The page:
TechWhirl (TECHWR-L) is a resource for technical writing and technical communications professionals of all experience levels and in all industries to share their experiences and acquire information.
For two decades, technical communicators have turned to TechWhirl to ask and answer questions about the always-changing world of technical communications, such as tools, skills, career paths, methodologies, and emerging industries. The TechWhirl Archives and magazine, created for, by and about technical writers, offer a wealth of knowledge to everyone with an interest in any aspect of technical communications.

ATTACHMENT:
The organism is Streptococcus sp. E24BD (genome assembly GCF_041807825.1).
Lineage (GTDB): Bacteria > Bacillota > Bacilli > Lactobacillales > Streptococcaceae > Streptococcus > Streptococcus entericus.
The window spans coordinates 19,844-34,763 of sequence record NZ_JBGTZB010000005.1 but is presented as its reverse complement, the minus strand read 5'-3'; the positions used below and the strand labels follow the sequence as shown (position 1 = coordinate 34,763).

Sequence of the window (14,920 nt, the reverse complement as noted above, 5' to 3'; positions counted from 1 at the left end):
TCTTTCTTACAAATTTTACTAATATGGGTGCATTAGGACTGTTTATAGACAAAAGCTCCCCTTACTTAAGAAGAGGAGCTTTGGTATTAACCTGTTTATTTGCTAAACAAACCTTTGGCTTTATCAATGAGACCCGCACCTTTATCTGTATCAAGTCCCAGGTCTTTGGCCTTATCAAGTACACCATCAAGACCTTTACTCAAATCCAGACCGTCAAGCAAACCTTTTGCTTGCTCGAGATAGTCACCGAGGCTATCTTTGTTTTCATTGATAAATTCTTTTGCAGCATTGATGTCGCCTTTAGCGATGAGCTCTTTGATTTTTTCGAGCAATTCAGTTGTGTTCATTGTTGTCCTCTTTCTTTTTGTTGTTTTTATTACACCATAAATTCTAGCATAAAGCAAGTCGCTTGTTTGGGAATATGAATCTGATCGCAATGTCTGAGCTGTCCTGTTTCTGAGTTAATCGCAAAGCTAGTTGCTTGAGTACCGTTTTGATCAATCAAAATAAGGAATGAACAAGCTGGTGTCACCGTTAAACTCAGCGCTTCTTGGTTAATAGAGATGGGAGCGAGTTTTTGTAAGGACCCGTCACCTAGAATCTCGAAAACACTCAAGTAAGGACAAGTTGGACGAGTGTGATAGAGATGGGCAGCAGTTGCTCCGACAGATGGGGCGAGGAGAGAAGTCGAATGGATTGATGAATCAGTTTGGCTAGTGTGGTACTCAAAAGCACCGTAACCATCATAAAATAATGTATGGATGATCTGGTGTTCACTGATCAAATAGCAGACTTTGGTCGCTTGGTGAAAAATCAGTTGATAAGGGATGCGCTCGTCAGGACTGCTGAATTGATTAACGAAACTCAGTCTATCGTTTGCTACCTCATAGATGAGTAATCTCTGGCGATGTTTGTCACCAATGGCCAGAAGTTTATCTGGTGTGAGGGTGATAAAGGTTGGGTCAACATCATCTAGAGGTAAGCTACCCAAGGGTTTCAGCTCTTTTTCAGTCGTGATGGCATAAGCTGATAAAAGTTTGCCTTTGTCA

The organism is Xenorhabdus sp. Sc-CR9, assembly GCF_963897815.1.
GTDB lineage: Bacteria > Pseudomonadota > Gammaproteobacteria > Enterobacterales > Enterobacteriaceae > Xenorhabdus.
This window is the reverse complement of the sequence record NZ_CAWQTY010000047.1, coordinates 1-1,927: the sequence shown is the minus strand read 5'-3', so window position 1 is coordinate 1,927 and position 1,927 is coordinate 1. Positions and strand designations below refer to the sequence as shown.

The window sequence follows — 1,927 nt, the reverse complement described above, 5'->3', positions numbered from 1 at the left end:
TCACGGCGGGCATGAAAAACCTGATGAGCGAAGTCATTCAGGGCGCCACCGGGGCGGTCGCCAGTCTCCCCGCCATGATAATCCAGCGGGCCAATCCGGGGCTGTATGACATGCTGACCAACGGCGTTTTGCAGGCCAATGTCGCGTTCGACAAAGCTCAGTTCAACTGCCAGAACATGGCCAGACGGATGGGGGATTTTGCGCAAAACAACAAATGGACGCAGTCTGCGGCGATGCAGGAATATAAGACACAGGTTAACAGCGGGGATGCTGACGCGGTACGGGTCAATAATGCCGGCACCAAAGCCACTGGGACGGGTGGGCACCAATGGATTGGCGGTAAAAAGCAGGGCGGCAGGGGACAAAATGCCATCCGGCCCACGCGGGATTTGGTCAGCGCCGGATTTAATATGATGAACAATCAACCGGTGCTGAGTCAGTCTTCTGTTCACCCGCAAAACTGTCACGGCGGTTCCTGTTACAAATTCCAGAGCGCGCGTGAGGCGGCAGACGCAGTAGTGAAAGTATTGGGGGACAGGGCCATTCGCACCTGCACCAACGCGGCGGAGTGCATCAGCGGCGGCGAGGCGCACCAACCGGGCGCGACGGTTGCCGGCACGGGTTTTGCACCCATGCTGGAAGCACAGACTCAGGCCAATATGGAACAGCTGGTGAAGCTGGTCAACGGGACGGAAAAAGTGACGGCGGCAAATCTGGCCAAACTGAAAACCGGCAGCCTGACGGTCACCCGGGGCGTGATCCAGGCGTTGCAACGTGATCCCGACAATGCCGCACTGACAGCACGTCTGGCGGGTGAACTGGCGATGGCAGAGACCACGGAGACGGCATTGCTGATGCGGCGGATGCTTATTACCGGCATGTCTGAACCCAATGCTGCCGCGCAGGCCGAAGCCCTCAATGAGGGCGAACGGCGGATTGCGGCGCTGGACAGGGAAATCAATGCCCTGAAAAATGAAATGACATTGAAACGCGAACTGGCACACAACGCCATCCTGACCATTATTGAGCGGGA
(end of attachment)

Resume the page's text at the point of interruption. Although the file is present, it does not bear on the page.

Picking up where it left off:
In 1968, when I was an undergraduate, I purchased the American Heritage
Dictionary Of The English Language. This volume still sits next to my
computer. I feel it is still valid today. It defines data as both singular
and plural. I consider all the computer-specific terms that have entered the
English language since that date to be a form of jargon, and therefore I
refer to computer-specific jargon dictionaries to define these terms. As the
WWW gives access to computer-specific jargon lexicons, I use these to define